5 Horrifying Ways the Universe Has Repaid Good Deeds
In a world where horrible things often happen to good people, it's nice to hear those occasional stories about somebody who went above and beyond the call of duty to help someone in need. And then sometimes they get punished for it, because we're still living in that world, and sometimes karma just decides to take a holiday and leaves us to sort ourselves out.
Homeowners Arrested for Reporting a Meth Lab
The Keeleys were the owners of a house that they rented out until August 2012, when they realized that their tenants were running a meth lab, which wasn't exactly specified on the lease. The tenants were arrested, and the police cleared out the rental home.
But when the Keeleys returned to the home in order to fix it up for the next tenants (whom they figured would probably not enjoy living in a meth lab), they discovered that someone had broken back into the house, removed a wall mirror, and stuffed eight more bags of meth into the wall cavity.
Well, let's not jump to conclusions. It's widely known that meth is a perfect insulator.
Michael Keeley promptly called 911 and left the premises, as he figured the perpetrator could still be lurking around. When the homeowners returned, they found the police already there. Keeley calmly walked them through what he had found when he came into the house and explained how the former tenants were, you know, arrested already for possession of meth, and that this was probably related. Because that is the first and likely the only thing a reasonable person would assume.
The police in this case had a different idea about the most likely culprits. The Keeleys were arrested on the spot, because breaking into your own home, planting a bunch of meth inside, and then calling the cops on yourself sounds suspiciously like the twisted logic of some middle-class drug lords all hopped up on meth. As one of the arresting officers said to Michael's face, "We know no one broke into your house. You did it yourself."
"This is Officer Chad Fuckstick. I'm not sure what to do, so I'm just going to arrest everyone."
The police separated the Keeleys and interrogated them in different rooms. Meanwhile, their young son was left outside in the car crying for his parents, as any normal toddler might do. As his mom tried to comfort the child, a police officer told them to get someone to take care of him or they would call child services to take him away.
The Keeleys wound up being thrown in jail for several days before they were able to post bond, leaving their child with a close relative. The charges were later dropped, with the judge presumably asking the police, "What are you, stupid?"
"That'll be $5,000, please. No, not together -- each."
The Lifeguard Who Lost His Job for Saving a Drowning Man
The job description for a lifeguard isn't that complicated. It's right there in the name (even if it is a little vague). So when lifeguards see somebody drowning, they don't usually stop to flip open the rule book to figure out what the protocol is in this situation. Florida lifeguard Tomas Lopez understood his duty very well, which is why, when he spotted a man drowning in the summer of 2012 while on duty, he did exactly what anyone would expect a lifeguard to do and saved the guy's life.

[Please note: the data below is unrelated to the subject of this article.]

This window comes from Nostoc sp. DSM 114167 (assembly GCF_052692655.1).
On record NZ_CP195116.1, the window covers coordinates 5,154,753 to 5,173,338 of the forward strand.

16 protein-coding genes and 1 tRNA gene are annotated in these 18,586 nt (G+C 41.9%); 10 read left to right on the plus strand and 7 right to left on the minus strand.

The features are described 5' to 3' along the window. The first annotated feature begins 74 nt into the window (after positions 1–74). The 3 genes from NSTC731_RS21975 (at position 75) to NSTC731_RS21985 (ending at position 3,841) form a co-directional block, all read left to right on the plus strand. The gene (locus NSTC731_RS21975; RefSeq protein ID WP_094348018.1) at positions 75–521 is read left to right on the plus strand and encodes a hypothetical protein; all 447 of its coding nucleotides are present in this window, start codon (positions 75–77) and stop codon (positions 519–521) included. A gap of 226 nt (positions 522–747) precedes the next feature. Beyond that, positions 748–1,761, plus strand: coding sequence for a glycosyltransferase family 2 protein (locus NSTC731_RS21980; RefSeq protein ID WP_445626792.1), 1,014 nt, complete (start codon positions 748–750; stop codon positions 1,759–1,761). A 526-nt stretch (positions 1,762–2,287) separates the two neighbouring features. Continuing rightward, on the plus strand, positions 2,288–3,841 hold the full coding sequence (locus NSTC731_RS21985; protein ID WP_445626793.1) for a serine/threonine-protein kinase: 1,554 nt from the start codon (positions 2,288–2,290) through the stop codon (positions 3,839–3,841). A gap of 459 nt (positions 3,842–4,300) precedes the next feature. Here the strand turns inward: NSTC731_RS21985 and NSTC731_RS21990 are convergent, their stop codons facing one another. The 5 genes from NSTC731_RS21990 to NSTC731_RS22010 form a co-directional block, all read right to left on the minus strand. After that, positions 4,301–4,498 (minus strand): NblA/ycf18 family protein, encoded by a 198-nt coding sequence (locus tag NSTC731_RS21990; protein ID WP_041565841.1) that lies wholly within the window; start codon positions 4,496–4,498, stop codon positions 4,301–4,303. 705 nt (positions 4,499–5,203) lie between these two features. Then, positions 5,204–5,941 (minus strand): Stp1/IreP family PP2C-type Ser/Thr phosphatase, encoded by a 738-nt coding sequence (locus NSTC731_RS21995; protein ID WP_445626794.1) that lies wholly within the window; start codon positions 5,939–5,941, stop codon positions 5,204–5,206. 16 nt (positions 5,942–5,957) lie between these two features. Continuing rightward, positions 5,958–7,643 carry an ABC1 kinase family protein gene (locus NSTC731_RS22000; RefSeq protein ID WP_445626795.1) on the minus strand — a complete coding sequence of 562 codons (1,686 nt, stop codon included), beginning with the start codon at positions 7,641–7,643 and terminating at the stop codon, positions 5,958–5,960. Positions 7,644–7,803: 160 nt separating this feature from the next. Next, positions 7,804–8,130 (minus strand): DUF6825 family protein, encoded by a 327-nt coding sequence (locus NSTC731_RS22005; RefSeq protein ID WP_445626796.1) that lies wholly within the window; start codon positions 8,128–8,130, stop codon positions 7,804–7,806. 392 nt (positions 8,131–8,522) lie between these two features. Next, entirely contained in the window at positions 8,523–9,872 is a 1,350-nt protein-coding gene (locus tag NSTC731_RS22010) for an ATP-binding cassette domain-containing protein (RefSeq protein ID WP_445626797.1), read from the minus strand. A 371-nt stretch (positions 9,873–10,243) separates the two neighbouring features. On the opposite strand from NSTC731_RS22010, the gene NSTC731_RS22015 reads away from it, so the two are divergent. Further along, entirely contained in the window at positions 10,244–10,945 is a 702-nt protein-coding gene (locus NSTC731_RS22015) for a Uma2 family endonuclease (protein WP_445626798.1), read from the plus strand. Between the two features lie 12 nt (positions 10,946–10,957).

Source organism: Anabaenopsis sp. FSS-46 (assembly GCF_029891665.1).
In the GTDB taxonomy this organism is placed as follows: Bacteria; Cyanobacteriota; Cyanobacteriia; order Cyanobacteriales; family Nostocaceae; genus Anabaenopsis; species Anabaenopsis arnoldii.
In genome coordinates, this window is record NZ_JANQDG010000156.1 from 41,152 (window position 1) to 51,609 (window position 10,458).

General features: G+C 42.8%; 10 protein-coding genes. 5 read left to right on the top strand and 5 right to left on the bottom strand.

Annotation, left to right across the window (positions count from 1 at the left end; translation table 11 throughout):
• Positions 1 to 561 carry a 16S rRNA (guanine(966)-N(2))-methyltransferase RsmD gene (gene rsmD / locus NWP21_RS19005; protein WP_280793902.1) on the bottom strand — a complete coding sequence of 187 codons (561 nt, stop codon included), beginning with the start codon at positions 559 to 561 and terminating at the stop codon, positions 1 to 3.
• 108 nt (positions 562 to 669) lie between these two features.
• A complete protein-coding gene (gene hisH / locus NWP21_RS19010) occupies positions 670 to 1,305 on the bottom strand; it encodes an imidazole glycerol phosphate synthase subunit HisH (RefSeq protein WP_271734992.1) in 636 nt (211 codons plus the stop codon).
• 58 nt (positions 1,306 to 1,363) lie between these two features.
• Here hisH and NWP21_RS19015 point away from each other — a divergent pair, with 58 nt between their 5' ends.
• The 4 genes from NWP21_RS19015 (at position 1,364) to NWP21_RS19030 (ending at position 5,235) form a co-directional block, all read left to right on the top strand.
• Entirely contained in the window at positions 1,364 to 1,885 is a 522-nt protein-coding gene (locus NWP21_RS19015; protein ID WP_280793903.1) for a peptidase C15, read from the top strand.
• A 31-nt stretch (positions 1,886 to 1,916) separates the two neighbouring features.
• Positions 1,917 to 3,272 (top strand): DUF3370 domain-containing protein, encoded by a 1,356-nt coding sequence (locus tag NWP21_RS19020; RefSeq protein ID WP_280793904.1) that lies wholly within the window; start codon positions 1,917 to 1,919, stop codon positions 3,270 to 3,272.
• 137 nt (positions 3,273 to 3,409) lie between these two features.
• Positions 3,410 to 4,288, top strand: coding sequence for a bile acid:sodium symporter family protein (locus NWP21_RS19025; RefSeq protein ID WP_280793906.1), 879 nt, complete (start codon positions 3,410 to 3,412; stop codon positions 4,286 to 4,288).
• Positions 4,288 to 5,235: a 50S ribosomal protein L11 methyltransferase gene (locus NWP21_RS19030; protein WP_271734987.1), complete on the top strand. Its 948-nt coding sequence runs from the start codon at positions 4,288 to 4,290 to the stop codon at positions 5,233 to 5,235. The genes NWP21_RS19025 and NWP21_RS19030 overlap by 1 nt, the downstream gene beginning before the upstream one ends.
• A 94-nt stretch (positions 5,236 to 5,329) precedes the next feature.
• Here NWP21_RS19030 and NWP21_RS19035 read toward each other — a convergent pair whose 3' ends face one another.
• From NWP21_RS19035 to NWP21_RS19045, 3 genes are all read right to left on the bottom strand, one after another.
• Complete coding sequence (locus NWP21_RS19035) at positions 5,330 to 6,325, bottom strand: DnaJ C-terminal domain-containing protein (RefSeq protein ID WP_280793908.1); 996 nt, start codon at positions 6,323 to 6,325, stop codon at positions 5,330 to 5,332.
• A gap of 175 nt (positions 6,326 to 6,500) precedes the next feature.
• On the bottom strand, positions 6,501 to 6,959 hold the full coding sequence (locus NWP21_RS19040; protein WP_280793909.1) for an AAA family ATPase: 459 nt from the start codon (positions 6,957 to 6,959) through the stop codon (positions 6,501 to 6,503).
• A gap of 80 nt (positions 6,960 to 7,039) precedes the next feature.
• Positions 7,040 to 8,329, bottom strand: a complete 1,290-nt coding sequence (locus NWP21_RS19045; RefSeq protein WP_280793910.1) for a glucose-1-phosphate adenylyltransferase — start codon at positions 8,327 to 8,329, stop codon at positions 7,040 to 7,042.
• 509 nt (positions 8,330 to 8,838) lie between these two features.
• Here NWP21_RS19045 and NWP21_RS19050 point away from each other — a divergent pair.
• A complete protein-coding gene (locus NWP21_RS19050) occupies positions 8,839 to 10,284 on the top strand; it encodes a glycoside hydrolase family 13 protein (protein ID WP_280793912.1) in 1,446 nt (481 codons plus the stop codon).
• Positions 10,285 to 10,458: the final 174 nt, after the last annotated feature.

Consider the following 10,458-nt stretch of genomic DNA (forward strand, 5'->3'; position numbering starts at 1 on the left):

Way to preserve human life, jerkface.
Lopez forgot to make sure the man was drowning in an acceptable drowning zone, because after he completed his deed for the day, his employer informed him that he was fired. The victim had been swimming in the "swim at your own risk" section of the beach, and when they put that sign up, they really fucking meant it. Lopez lost his job for rescuing somebody who wasn't drowning within his allocated rescue zone, and two more lifeguards were fired for defending Lopez's actions.
Naturally, Lopez and just about everyone else in the world disagreed with that decision, and several other lifeguards quit in protest.
Causing 71 people to sink to their watery graves.
If Jeff Ellis Management had a PR division, they were probably ripping their hair out at this point over the company's strict adherence to the "let 'em die" policy of lifeguarding. Needless to say, it wasn't long before they came to their senses and reversed their stance on the matter, admitting they had been "hasty" in their original decision to, you know, fire a lifeguard for rescuing someone. The response of the former employees at being offered their jobs back involved one artfully extended middle finger.
A Medical Worker Is Charged for Giving a Cold Man a Blanket
Jeff Gaglio was a medic working in the city of Detroit, Michigan. Serving with the fire department, he was called to a house fire, where he found a house burning down and its elderly resident standing outside in nothing but his underwear in the freezing cold night.
So Gaglio did the sensible thing: He gave the man a blanket to keep himself warm without having to resort to using the flaming wreckage of his meager possessions. It was a simple act of charity that probably went a long way for that man who just lost everything.
"You know, if anything, you'd think you'd be hot right now."